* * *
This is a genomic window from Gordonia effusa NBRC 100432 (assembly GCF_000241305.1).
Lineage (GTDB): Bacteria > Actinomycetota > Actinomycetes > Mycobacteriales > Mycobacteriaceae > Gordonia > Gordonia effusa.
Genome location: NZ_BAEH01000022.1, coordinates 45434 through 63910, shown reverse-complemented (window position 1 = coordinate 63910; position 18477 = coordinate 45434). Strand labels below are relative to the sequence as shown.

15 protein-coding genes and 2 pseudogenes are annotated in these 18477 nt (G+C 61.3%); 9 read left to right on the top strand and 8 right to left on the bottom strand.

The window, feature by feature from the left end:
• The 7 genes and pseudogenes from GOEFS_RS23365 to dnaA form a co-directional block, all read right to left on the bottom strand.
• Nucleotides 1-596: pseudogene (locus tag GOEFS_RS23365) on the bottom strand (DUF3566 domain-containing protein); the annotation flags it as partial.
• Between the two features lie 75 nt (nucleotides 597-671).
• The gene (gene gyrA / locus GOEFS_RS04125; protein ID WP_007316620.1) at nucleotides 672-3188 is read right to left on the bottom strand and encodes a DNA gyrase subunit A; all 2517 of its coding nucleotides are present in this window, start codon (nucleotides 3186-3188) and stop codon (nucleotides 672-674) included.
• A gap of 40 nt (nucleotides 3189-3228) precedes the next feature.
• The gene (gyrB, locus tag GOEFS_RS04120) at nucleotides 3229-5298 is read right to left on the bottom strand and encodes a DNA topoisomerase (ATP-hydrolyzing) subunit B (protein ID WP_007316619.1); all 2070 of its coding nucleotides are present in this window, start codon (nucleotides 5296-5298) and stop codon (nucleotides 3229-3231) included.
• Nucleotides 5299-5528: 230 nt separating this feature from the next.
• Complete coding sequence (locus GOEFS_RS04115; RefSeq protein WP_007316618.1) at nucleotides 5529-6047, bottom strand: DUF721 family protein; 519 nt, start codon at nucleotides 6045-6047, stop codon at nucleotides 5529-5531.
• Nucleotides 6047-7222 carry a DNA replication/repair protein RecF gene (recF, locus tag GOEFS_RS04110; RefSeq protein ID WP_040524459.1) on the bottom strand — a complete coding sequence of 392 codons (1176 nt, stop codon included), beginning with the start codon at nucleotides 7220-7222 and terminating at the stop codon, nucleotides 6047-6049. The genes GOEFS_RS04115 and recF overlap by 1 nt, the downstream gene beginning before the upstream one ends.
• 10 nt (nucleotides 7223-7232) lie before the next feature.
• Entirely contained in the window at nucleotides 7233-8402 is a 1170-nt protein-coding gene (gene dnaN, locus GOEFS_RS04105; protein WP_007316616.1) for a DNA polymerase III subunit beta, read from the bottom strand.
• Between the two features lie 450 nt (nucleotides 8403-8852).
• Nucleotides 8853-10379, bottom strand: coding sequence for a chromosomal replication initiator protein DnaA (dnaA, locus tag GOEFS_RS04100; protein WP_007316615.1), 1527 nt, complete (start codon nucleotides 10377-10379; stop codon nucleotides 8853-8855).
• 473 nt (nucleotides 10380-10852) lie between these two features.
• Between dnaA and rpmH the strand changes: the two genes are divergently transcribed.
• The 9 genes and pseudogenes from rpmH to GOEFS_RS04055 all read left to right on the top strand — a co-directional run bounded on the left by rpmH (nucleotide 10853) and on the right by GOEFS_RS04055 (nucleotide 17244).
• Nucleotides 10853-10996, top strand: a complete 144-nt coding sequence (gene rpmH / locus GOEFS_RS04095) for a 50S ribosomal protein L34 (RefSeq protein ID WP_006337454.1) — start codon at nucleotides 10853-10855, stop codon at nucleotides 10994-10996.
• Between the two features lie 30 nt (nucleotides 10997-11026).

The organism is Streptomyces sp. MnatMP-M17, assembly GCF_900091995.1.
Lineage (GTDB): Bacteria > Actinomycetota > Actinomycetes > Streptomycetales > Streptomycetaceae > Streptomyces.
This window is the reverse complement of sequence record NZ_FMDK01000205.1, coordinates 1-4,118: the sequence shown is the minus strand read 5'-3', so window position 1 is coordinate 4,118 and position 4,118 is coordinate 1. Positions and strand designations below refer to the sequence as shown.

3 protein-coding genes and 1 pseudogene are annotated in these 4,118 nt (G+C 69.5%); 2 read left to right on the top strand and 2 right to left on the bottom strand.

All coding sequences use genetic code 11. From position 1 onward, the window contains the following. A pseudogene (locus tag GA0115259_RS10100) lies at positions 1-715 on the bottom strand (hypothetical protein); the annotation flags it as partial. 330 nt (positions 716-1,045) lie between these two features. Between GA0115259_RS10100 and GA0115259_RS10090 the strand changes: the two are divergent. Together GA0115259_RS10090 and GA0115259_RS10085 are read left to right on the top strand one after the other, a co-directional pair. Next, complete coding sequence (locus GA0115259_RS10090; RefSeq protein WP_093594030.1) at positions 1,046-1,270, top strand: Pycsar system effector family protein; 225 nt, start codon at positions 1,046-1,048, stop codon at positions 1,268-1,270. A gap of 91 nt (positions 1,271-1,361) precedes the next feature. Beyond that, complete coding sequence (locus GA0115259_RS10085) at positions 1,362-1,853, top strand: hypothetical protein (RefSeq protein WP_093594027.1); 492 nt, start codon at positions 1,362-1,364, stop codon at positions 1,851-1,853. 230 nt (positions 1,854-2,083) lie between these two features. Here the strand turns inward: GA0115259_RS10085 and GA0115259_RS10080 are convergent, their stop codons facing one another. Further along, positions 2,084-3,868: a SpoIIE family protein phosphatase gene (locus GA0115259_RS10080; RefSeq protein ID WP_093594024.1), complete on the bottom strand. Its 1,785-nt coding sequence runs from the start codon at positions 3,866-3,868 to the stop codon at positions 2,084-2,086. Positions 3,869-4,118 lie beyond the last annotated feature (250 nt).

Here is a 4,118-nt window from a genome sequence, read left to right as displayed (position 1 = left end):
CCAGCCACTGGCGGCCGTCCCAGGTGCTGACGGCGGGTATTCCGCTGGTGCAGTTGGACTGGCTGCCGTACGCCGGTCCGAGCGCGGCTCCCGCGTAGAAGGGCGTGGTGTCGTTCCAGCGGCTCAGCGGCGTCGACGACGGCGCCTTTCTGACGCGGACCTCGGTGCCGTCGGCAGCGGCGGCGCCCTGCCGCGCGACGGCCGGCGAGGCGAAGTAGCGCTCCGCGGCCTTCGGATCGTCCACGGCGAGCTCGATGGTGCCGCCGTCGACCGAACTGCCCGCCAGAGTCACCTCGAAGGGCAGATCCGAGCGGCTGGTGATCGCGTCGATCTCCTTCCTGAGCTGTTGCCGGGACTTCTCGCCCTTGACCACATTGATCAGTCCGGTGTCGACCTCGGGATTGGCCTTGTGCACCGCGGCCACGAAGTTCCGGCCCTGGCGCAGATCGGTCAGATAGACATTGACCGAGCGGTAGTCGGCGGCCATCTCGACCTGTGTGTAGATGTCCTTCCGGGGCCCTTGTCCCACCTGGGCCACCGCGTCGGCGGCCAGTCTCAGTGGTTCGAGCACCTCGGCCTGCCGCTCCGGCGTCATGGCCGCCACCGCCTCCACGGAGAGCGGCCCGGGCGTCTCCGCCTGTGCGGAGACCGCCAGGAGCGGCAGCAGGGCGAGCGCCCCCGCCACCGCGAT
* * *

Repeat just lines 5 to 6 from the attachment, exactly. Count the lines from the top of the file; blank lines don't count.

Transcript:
The window, feature by feature from the left end:
• The 7 genes and pseudogenes from GOEFS_RS23365 to dnaA form a co-directional block, all read right to left on the bottom strand.